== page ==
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Thursday, 31 May 1973
Page: 3044


Mr McLeay asked the Minister for Foreign Affairs, upon notice:

(1)   What funds have been made available, since 2 December 1972, to religious or other agencies, such as the United Nations, for the specific purpose of combatting racial discrimination in foreign countries.

(2)   In respect of which countries will these funds be spent.

(3)   Are these the only countries in the region where racial discrimination occurs; if not, which other countries in the region practise racial discrimination, and does the Government intend making funds available for use in these countries.

(4)   Which countries in the region do not practise racial discrimination.

(5)   How and to whom is this expenditure accountable.

(6)   What control does the Government have over the choice of projects.

(7)   Is it possible for the funds to be used for other purposes, such as revolution, wars of national liberation, terrorism or guerilla activities in other countries.


Mr Whitlam - The answer to the honourable member's question is as follows: (1), (2), (5) and (6) The Government, since 2 December 1972, has not made available any funds to religious or other agencies, such as the United Nations, for the specific purpose of combatting racial discriminition in foreign countries.

In accordance with my announcement on 13 December 1972, the Australian Government has contributed to the following United Nations voluntary funds:

SA

(a)   United Nations Education and Training Program for Southern Africa . . 10,000

(b)   United Nations Trust Fund for South Africa . . 5,000

(c)   United Nations Fund for Namibia . . 5,000

The first fund provides, and also co-ordinates the provision of, scholarships for students from Namibia, South Africa, Southern Rhodesia and African territories administered by Portugal for secondary and tertiary education in Africa and overseas. It is supervised by a Committee of Trustees appointed by the United Nations General Assembly and administered by a Director appointed by the General Assembly, who is assisted by the United Nations Office of Technical Co-operation, the United Nations Development Program and the Economic Commission for Europe.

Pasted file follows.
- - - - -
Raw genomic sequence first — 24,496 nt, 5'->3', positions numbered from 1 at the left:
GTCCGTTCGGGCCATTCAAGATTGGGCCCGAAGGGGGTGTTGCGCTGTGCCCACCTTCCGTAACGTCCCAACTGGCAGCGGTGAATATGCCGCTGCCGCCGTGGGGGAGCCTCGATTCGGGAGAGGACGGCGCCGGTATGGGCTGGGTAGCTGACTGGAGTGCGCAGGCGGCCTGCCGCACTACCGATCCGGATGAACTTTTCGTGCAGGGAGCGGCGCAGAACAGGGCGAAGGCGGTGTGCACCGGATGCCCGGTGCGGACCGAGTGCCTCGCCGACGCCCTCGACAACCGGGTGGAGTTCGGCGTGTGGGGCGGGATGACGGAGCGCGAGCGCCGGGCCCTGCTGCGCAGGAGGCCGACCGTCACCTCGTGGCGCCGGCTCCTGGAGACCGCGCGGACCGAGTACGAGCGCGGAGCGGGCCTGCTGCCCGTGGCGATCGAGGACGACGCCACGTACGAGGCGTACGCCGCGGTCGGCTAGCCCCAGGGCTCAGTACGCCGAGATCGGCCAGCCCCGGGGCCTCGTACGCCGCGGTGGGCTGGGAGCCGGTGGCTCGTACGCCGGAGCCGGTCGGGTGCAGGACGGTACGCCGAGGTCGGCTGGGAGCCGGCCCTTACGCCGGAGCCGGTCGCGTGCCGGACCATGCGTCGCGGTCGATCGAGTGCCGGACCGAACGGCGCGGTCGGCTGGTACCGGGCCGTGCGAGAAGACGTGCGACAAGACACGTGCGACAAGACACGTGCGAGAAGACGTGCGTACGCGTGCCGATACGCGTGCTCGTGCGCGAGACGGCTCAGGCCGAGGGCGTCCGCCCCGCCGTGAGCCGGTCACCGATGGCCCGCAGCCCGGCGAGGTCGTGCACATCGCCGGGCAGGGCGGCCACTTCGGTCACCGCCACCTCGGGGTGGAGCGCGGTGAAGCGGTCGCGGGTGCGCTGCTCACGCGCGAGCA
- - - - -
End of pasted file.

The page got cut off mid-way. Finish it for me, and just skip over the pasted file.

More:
The second fund assists voluntary organisations engaged in providing relief, educational assistance and legal aid to victims of repressive and discriminatory legislation in Namibia, South Africa and Southern Rhodesia. The fund also assists countries which accept refugees from these areas. It is supervised by a committee of trustees appointed by the United Nations General Assembly. The third fund assists victims of persecution in Namibia and financies an educational and training program designed to prepare Namibians for independence. It is controlled by the United Nations Secretary-General in co-operation with the Specialised Agencies. Australia's contributions have been paid to the United Nations for the credit of the funds. The moneys may be spent only in accordance with the provisions for the management of each fund. Expenditure is accountable to the United Nations General Assembly, and audited records of expenditure of the funds are submitted annually. Australia is free to express its views on the programs financed by the funds and to recommend suitable projects.

(3)   and (4) Few countries are totally free of racial discrimination. In Namibia, South Africa and Southern Rhodesia, however, racial discrimination is actually imposed by law.

As at 5 January 1973, the International Convention on the Elimination of all Forms of Racial Discrimination had been ratified by 19 countries and signed by 6 countries in the African region. Seventeen African countries have neither signed nor ratified the Convention. The United Nations has not established funds for the use specifically of victims of racial discrimination in other countries.

(7)   No. See answers above.







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